December/January 2021: Prayers and Reflections
Prayers and Reflections for December/January
Blessing for a Christmas Tree
Bless this tree, this sign of life and freshness and perseverance in creation. It is a reminder that you are born anew in us each day. Bless our family and friends as we celebrate this joyful season. Keep us safe in our travels, kind in our conversations, and gracious in our giving and receiving. Through Christ our Lord. Amen.
Blessing for a Christmas Crib
O God, out of your love for us you sent your dearly beloved Son to become man. You willed that he be born in a humble stable in order to give us an example of humility. We pray you now to bless this crib, a representation of the scene of his birth; may it draw us closer to him. By imitating his humility may we become a worthy dwelling place for his rebirth, Jesus Christ, thy Son our Lord.
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On the look-out
The Bethlehem innkeeper at Christmas was probably the unluckiest man in history. He had the chance to shelter the Holy Family and he missed it. Worst of all it wasn’t really his fault because after all the place was full. And yet in a million nativity plays he’s blamed so much, though perhaps not so much blamed as pitied because the person who misses an opportunity is really to be pitied.
It could happen that someone will come to us today. Yes, perhaps Christ will come to us in the guise of a family member, friend or neighbour needing a word of encouragement, or understanding. The innkeeper didn’t know that Christ might be passing. We don’t either, any day of our lives. So watch and pray, be on the look-out for Christ passing … today.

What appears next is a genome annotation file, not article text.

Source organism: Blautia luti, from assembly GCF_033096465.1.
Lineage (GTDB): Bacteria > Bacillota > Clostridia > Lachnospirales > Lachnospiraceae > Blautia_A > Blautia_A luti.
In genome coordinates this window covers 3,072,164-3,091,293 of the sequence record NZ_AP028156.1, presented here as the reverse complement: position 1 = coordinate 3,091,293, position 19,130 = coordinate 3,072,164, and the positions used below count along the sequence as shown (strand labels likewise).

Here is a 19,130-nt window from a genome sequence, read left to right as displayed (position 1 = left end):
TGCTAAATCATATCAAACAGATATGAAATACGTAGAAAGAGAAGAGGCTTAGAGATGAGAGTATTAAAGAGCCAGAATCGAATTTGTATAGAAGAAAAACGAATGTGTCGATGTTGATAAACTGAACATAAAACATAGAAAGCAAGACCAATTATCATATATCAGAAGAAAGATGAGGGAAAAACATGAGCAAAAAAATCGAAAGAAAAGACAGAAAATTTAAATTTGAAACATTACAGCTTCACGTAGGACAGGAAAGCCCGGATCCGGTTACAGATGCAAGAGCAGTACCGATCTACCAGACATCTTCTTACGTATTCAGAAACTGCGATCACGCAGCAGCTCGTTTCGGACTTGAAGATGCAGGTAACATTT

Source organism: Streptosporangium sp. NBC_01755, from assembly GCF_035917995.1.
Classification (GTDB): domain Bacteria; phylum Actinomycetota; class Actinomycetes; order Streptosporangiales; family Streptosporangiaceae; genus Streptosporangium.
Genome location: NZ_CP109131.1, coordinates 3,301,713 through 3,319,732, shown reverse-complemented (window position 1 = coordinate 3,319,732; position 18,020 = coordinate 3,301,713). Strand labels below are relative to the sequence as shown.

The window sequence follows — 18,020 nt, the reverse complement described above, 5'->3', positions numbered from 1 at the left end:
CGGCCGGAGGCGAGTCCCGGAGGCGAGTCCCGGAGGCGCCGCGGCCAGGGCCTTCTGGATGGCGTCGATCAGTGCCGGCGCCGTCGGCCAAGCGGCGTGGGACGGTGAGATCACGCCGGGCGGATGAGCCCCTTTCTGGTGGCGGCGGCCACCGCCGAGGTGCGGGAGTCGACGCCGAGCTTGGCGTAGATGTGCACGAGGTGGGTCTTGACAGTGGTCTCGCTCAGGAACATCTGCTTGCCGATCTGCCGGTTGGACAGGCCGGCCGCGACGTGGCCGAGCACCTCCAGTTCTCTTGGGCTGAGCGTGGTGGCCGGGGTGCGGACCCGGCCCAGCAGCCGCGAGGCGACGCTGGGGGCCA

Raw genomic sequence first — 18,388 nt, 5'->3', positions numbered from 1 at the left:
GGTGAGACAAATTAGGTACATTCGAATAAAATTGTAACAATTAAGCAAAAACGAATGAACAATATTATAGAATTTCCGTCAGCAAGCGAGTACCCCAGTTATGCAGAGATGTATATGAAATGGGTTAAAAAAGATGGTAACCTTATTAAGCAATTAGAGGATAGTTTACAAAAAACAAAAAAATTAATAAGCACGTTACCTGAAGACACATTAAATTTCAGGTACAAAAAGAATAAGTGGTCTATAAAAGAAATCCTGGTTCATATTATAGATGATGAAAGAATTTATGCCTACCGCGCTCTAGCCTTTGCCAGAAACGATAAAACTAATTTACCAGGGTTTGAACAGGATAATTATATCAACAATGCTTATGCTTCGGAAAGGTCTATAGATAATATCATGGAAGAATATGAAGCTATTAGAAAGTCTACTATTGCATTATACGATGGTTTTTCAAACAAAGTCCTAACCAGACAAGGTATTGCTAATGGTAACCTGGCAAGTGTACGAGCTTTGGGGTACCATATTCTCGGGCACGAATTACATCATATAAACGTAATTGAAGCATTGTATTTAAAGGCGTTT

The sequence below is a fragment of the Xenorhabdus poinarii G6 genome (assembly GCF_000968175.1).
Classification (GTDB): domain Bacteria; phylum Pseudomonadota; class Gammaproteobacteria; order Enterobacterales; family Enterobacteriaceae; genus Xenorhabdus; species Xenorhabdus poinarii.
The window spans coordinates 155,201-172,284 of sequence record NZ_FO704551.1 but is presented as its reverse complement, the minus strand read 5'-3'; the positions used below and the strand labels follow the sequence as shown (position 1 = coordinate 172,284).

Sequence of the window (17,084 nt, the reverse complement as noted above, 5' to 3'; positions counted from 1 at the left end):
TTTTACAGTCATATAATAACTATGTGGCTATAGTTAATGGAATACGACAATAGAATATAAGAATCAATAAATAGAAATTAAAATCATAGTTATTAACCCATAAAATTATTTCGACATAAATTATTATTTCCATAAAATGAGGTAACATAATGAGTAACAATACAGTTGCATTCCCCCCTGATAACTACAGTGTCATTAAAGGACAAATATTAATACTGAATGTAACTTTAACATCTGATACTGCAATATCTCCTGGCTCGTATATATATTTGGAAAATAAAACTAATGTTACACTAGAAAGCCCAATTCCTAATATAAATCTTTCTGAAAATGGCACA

Ronan Drury ‘Pass It On’
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Christmas is Calvary for an awful lot of people. But that isn’t a paradox. It is a direct parallel. In English, after all, Bedlam is a short form of the word Bethlehem, while the trial and the dying of Jesus spell out in forensic detail what it is that Law and Order does on a daily basis, here and everywhere else, to protect the peace, for the short form of Jerusalem is traditionally Salem. So the cross shows us the double-cross of culture. The shepherds who visit Mary in the stable are not stand-ins for King David, the prototype of the pastor. In Luke’s time, they were seen instead as desperados from a sordid underworld, vile criminalised individuals. So the stable is an unstable venue, reversing our priorities. The whole of Western philosophy begins with the self; but the stable knows that it starts with the Other. We all talk about bringing Christ into the world; but the stable knows how this is done: in darkness, in displacement, in the mess and mucus of jeopardy.
Aidan Matthews ‘Feasting and Fasting’
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In prayer we are never alone. But too often we do not appreciate this; our eyes can be closed to the blessings around us, to the height and depth and breadth of the mystery of our Christian prayer and our Christian life. But even there God is full of compassion for us in our weakness, as is Christ our mediator. And he can work within us in his own way, usually hidden from us, to bless us with all the abundance and generosity that are his.
Patrick McGoldrick ‘Remember and Give Thanks’,
Veritas Publications, 2021
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It’s December, presents are lunatics—
spoons, napkins, knives, writing-paper,
classy jars of delicious jam.
I’ve sent you nothing but my small books,
I must seem tight as a mackerel’s arse
on a winter’s night, and that’s water-tight.
But I despise the treacherous generosity
of presents. Presents are like hooks,
the greedy fish is fooled by the fly he swallows.
In refusing to give presents to rich friends,
the poor man shows true generosity.
Brendan Kennelly ‘The Essential Brendan Kennelly’ (2011)
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World Day of Peace • 1 January
We pray for all who suffered violence today,
May an unexpected serenity surprise them.
For those who risk their lives each day for peace,
May their hearts glimpse providence at the heart of history.
That those that make riches from violence and war
Might hear in their dreams the cries of the lost.
That we might see through our fear of each other
A new vision to heal our fatal attraction to aggression.
Those those who enjoy the privilege of peace
Might not forget their tormented brothers and sisters.
That the wolf might lie down with the lamb,
That our swords be beaten into ploughshares
And no hurt or harm be done
Anywhere along the holy mountain.
John O’Donohue ‘Benedictus’
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